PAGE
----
La Russa still undecided on returning to Cardinals in 2011

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Tony La Russa: will he or won’t he return for another season as manager of the Cardinals?

Bernie Miklasz of the St. Louis Post-Dispatch is about as close to the team’s thinking as a columnist can get and passes along some insight in his Sunday edition of “Bernie’s Bytes.”

First, Miklasz says that the decision to return or not to return will be up to La Russa himself.  Cardinals chairman Bill DeWitt III and GM John Mozeliak are firmly in the skipper’s corner despite a disappointing 2010 finish and a highly publicized mid-season rift with star center fielder Colby Rasmus. 

If La Russa leaves, it will be because he wanted to go.  If he stays, it will be on his own terms.

By all accounts, the 65-year-old La Russa should commit for at least one more season in St. Louis.  He’ll have a roster in 2011 that includes this generation’s greatest hitter in Albert Pujols, two Cy Young candidates in Adam Wainwright and Chris Carpenter, and a well-paid and highly-productive left fielder in Matt Holliday.  Oh, and let’s not forget about young left-hander Jaime Garcia, who might win the National League’s Rookie of the Year this season.

La Russa also ranks third on the list of all-time managerial wins with 2,628, behind only Connie Mack (3,731) and John McGraw (2,763).  It’s feasible that he will catch McGraw and move into second place all-time with just two more years on the job.  That might not be the most important thing to La Russa, but he’s certainly not immune to the lure of establishing a long-lasting legacy.

La Russa has been operating on one-year contracts for a few seasons now.  If we’re to believe the current indications, he will likely ink a similar deal before winter fully sets in.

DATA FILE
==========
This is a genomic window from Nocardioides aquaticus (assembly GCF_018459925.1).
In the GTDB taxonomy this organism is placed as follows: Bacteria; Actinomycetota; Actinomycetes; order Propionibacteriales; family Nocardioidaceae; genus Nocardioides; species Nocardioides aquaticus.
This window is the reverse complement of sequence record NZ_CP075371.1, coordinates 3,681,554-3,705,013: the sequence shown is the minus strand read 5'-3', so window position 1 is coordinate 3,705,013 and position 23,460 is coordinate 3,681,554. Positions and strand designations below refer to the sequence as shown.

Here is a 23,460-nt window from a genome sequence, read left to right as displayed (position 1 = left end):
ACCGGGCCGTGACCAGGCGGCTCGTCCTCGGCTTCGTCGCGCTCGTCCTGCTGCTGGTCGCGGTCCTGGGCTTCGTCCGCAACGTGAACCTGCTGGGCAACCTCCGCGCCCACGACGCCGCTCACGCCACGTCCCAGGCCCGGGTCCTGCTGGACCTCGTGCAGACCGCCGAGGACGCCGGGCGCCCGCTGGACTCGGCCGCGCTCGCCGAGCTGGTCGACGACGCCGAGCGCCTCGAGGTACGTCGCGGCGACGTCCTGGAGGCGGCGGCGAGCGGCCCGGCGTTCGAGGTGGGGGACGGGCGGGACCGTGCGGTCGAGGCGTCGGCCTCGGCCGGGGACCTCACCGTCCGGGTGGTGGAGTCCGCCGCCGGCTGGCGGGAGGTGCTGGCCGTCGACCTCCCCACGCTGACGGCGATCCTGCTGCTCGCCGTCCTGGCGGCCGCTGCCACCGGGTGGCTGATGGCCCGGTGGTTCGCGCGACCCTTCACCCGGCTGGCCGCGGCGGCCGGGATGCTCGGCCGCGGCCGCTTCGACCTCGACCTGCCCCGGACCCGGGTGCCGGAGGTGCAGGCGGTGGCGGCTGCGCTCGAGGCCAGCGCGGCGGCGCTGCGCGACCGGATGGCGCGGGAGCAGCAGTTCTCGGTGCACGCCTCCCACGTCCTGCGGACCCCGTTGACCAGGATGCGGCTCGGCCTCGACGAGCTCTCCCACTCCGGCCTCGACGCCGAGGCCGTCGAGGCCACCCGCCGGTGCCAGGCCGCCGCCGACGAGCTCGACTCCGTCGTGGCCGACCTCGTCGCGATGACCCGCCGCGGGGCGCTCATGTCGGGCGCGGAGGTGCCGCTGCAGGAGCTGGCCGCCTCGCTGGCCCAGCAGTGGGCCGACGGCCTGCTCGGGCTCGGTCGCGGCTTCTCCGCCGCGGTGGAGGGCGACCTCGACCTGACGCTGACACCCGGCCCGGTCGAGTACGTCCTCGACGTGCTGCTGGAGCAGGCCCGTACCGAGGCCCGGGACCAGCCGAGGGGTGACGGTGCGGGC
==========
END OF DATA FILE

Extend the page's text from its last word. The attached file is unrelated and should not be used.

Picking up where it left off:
Mariners sign Ichiro to a minor league deal

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USA Today’s Bob Nightengale reports that the Mariners will sign Ichiro Suzuki to a minor-league deal. If he makes the roster he’ll make $750,000. At least until he retires.

I say that because it seems quite clear that the idea here, telegraphed since last season, is to activate Ichiro for the Mariners’ series against the Oakland Athletics in Tokyo on March 20-21 and for hoopla surrounding it all. The Mariners and A’s will have a 28-man roster for that series, which is officially part of the regular season schedule, but it will be pared back down to 25 once games begin in the United States.

Suzuki, 45, hit .205/.255/.205 in 47 plate appearances through May 2 last season, at which point he agreed to be deactivated to join the Mariners’ front office. Many assumed Ichiro would announce his retirement later that season or during the offseason, but the Japan Series soon crystalized as an obvious way for him to offer his final farewell to both his American and his Japanese fans.

Unless of course he goes 6-10 with three doubles in that series, at which point everyone will be tempted to keep him on the roster past Japan. Which, given the Mariners’ rebuild and likely poor performance this coming season, wouldn’t exactly be hurting anyone, would it?